Myths and Facts about Sexuality Education

There are a number of confusions about sexuality education, one of which is defining it as “sex education”. The word “sex” is used in our culture to mean sexual intercourse. “Sexuality” is a much broader word and its meanings include sexual values and decision-making, biology, emotions, gender identity, sex roles, relationships and feelings. It’s often difficult to talk with our children about sexuality, in part because most of us didn’t have parents who discussed it with us. Therefore, we lack models of positive sexuality educators. Also, we may believe some of the following myths.

Myth: Students in elementary are too young to need information about sexuality.

Fact:In every subject, students are given a foundation in the early school years that is expanded upon in later years. Children are often curious about issues related to sexuality and need accurate, age-appropriate information. Children also need to learn the correct names of all their body parts so that they can tell someone if they have been sexually abused.

Myth: If you talk to kids about sex they will go out and experiment.

Fact:Children who are well informed and comfortable talking about sexuality with their parents are also the least likely to have intercourse when they are adolescents. Knowledge does not lead to inappropriate behavior, whereas a lack of information poses greater risks.

Myth: Kids will pick up what they need to know.

Fact: Kids are constantly picking up sexual messages, many of them ones that do not promote healthy sexuality. They will pick up the commercial and exploitive messages that are in the interest of advertisers to promote, and they will pick up misinformation from their uninformed peers. From adults, they may pick up the message that there is something wrong with feeling comfortable about sexuality.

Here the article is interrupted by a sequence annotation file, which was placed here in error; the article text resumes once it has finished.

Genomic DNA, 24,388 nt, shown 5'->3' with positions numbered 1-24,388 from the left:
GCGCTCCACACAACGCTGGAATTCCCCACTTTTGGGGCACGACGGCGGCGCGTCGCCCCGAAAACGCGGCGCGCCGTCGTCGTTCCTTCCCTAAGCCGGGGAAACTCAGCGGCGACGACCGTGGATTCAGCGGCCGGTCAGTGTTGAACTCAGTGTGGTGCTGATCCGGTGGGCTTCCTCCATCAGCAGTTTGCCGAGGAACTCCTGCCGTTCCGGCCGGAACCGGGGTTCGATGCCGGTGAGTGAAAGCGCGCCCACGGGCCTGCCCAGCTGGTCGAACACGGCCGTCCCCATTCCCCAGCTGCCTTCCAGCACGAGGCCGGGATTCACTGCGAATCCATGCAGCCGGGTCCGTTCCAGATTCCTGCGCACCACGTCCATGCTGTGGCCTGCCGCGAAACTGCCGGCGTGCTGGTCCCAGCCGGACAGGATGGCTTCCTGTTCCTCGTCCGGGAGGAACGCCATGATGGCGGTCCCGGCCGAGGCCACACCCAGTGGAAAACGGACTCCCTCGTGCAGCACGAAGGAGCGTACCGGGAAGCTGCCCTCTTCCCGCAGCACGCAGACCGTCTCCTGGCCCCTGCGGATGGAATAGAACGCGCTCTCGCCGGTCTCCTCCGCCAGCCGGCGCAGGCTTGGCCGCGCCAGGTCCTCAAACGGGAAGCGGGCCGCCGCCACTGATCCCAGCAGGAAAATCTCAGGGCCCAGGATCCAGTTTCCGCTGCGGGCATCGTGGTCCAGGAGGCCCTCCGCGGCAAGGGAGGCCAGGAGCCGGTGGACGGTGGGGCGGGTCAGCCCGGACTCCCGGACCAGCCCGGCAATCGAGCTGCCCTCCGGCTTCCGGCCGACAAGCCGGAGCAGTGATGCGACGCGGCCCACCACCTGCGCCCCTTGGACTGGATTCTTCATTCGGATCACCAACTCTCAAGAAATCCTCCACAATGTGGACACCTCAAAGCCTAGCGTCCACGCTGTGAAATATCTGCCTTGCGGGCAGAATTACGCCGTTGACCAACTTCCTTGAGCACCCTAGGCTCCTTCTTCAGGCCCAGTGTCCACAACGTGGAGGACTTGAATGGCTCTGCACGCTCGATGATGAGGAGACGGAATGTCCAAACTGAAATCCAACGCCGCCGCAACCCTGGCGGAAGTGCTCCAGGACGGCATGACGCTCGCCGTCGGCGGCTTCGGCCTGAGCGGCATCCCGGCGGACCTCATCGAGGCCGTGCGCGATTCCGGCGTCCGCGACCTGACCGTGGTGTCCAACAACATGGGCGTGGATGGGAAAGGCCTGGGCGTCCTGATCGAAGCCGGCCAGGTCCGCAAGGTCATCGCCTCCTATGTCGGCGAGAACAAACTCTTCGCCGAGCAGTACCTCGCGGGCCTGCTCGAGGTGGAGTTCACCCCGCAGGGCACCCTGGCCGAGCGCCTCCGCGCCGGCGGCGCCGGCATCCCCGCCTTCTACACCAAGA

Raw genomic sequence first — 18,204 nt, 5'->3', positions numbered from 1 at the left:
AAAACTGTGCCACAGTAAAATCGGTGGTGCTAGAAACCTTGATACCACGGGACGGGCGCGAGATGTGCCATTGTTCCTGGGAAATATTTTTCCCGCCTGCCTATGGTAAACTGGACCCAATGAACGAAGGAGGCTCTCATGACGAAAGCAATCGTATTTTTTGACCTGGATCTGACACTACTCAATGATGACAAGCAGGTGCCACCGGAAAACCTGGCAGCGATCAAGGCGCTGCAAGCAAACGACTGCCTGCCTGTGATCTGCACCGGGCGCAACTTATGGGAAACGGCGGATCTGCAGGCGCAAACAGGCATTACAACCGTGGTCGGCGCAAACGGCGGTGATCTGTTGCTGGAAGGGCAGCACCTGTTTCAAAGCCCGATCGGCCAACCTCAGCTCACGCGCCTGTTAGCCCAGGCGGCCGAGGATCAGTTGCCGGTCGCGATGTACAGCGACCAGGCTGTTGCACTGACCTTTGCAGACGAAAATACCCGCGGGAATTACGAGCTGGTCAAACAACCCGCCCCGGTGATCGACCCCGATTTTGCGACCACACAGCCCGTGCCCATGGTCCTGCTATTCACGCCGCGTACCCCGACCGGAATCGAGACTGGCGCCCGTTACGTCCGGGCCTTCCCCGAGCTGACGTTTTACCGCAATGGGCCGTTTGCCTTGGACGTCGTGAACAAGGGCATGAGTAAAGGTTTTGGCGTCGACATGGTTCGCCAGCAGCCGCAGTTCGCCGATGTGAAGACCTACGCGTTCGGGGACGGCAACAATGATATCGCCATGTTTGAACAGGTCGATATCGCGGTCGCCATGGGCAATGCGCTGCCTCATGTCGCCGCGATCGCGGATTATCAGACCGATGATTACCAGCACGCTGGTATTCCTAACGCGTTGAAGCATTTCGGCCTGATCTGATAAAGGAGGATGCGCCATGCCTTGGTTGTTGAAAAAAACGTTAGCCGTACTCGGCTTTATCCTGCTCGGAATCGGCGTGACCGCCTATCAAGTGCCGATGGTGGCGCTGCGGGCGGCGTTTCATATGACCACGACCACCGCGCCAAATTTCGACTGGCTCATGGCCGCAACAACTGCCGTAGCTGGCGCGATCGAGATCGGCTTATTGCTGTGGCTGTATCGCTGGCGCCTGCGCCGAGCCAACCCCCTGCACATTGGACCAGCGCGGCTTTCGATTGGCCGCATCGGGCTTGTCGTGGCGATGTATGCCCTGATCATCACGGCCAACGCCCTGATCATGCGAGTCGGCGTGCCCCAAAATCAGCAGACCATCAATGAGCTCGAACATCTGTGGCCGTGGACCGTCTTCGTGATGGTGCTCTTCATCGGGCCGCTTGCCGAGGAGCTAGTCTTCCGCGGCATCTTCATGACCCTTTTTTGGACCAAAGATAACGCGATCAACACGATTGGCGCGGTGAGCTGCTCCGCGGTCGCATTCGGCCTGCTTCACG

Myth: If I don’t feel completely comfortable talking to my students about sexual issues, it’s better not to say anything at all.

Fact: It is quite common to be uncomfortable talking about sexuality. However, we should not let this stop us from educating our students. It is important for educators to provide comprehensive Sexual Health Education that is culturally and socially appropriate, and that meets students’ needs. Talking about facts rather than values is an effective way to combat apprehension. Educator training is an effective method for developing comfort and skill.

Myth:Comprehensive sexual health education doesn’t address abstinence.

Fact: Comprehensive Sexual Health Education stresses abstinence as the preferred sexual behaviour among teens. Abstaining from sexual activity that involves exchange of bodily fluids and/or genital-to-genital or skin to genital contact is the only way to be absolutely sure of avoiding the risk of pregnancy or sexually transmitted infections. Postponement of initial sexual activity until maturity, adherence to one sexual partner and protected sexual intercourse are sequentially offered as the next best alternatives. The programs that have been most effective in helping young people to abstain discuss both abstinence and contraception.

 

Adapted from SIECUS, 1996-2003.